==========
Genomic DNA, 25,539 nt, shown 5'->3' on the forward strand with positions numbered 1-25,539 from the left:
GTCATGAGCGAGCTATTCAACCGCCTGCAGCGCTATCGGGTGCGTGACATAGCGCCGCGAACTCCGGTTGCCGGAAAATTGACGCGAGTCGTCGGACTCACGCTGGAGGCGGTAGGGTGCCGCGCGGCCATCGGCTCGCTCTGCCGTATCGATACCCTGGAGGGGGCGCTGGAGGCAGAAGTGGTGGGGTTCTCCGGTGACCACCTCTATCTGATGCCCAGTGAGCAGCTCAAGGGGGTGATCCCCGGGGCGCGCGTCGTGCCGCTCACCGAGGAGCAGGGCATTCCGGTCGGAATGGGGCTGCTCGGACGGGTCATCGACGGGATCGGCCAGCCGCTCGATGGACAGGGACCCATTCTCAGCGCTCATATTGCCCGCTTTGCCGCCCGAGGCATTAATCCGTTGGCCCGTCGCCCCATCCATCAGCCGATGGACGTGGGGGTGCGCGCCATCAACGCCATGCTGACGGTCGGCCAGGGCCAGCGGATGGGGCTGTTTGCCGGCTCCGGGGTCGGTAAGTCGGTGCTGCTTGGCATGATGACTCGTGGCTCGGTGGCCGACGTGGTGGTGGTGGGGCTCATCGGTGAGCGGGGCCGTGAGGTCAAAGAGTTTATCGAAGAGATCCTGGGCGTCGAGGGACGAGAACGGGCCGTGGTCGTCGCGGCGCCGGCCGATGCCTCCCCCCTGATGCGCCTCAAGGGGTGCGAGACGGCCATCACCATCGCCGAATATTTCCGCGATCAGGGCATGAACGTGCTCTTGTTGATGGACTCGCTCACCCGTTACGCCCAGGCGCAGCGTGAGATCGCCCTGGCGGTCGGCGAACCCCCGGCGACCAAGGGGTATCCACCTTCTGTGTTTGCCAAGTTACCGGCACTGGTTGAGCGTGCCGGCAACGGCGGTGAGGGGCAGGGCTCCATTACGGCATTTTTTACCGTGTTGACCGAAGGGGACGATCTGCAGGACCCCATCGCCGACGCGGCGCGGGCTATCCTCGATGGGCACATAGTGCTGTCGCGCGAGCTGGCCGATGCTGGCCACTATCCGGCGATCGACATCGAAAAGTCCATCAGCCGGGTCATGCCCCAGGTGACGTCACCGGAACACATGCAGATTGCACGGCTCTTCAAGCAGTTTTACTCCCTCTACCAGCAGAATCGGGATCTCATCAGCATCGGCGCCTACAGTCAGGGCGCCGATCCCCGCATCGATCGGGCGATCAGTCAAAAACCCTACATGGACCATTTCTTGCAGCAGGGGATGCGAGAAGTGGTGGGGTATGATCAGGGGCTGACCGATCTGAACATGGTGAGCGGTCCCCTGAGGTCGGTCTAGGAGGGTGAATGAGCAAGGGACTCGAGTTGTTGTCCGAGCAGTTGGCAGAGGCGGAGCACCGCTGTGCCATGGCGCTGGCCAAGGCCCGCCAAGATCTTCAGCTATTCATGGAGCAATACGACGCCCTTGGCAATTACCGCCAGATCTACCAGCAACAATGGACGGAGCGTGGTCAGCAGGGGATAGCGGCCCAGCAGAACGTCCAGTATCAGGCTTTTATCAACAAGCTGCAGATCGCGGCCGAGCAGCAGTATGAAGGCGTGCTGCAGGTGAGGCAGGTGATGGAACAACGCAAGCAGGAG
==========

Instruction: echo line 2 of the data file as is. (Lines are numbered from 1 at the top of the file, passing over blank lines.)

GTCATGAGCGAGCTATTCAACCGCCTGCAGCGCTATCGGGTGCGTGACATAGCGCCGCGAACTCCGGTTGCCGGAAAATTGACGCGAGTCGTCGGACTCACGCTGGAGGCGGTAGGGTGCCGCGCGGCCATCGGCTCGCTCTGCCGTATCGATACCCTGGAGGGGGCGCTGGAGGCAGAAGTGGTGGGGTTCTCCGGTGACCACCTCTATCTGATGCCCAGTGAGCAGCTCAAGGGGGTGATCCCCGGGGCGCGCGTCGTGCCGCTCACCGAGGAGCAGGGCATTCCGGTCGGAATGGGGCTGCTCGGACGGGTCATCGACGGGATCGGCCAGCCGCTCGATGGACAGGGACCCATTCTCAGCGCTCATATTGCCCGCTTTGCCGCCCGAGGCATTAATCCGTTGGCCCGTCGCCCCATCCATCAGCCGATGGACGTGGGGGTGCGCGCCATCAACGCCATGCTGACGGTCGGCCAGGGCCAGCGGATGGGGCTGTTTGCCGGCTCCGGGGTCGGTAAGTCGGTGCTGCTTGGCATGATGACTCGTGGCTCGGTGGCCGACGTGGTGGTGGTGGGGCTCATCGGTGAGCGGGGCCGTGAGGTCAAAGAGTTTATCGAAGAGATCCTGGGCGTCGAGGGACGAGAACGGGCCGTGGTCGTCGCGGCGCCGGCCGATGCCTCCCCCCTGATGCGCCTCAAGGGGTGCGAGACGGCCATCACCATCGCCGAATATTTCCGCGATCAGGGCATGAACGTGCTCTTGTTGATGGACTCGCTCACCCGTTACGCCCAGGCGCAGCGTGAGATCGCCCTGGCGGTCGGCGAACCCCCGGCGACCAAGGGGTATCCACCTTCTGTGTTTGCCAAGTTACCGGCACTGGTTGAGCGTGCCGGCAACGGCGGTGAGGGGCAGGGCTCCATTACGGCATTTTTTACCGTGTTGACCGAAGGGGACGATCTGCAGGACCCCATCGCCGACGCGGCGCGGGCTATCCTCGATGGGCACATAGTGCTGTCGCGCGAGCTGGCCGATGCTGGCCACTATCCGGCGATCGACATCGAAAAGTCCATCAGCCGGGTCATGCCCCAGGTGACGTCACCGGAACACATGCAGATTGCACGGCTCTTCAAGCAGTTTTACTCCCTCTACCAGCAGAATCGGGATCTCATCAGCATCGGCGCCTACAGTCAGGGCGCCGATCCCCGCATCGATCGGGCGATCAGTCAAAAACCCTACATGGACCATTTCTTGCAGCAGGGGATGCGAGAAGTGGTGGGGTATGATCAGGGGCTGACCGATCTGAACATGGTGAGCGGTCCCCTGAGGTCGGTCTAGGAGGGTGAATGAGCAAGGGACTCGAGTTGTTGTCCGAGCAGTTGGCAGAGGCGGAGCACCGCTGTGCCATGGCGCTGGCCAAGGCCCGCCAAGATCTTCAGCTATTCATGGAGCAATACGACGCCCTTGGCAATTACCGCCAGATCTACCAGCAACAATGGACGGAGCGTGGTCAGCAGGGGATAGCGGCCCAGCAGAACGTCCAGTATCAGGCTTTTATCAACAAGCTGCAGATCGCGGCCGAGCAGCAGTATGAAGGCGTGCTGCAGGTGAGGCAGGTGATGGAACAACGCAAGCAGGAG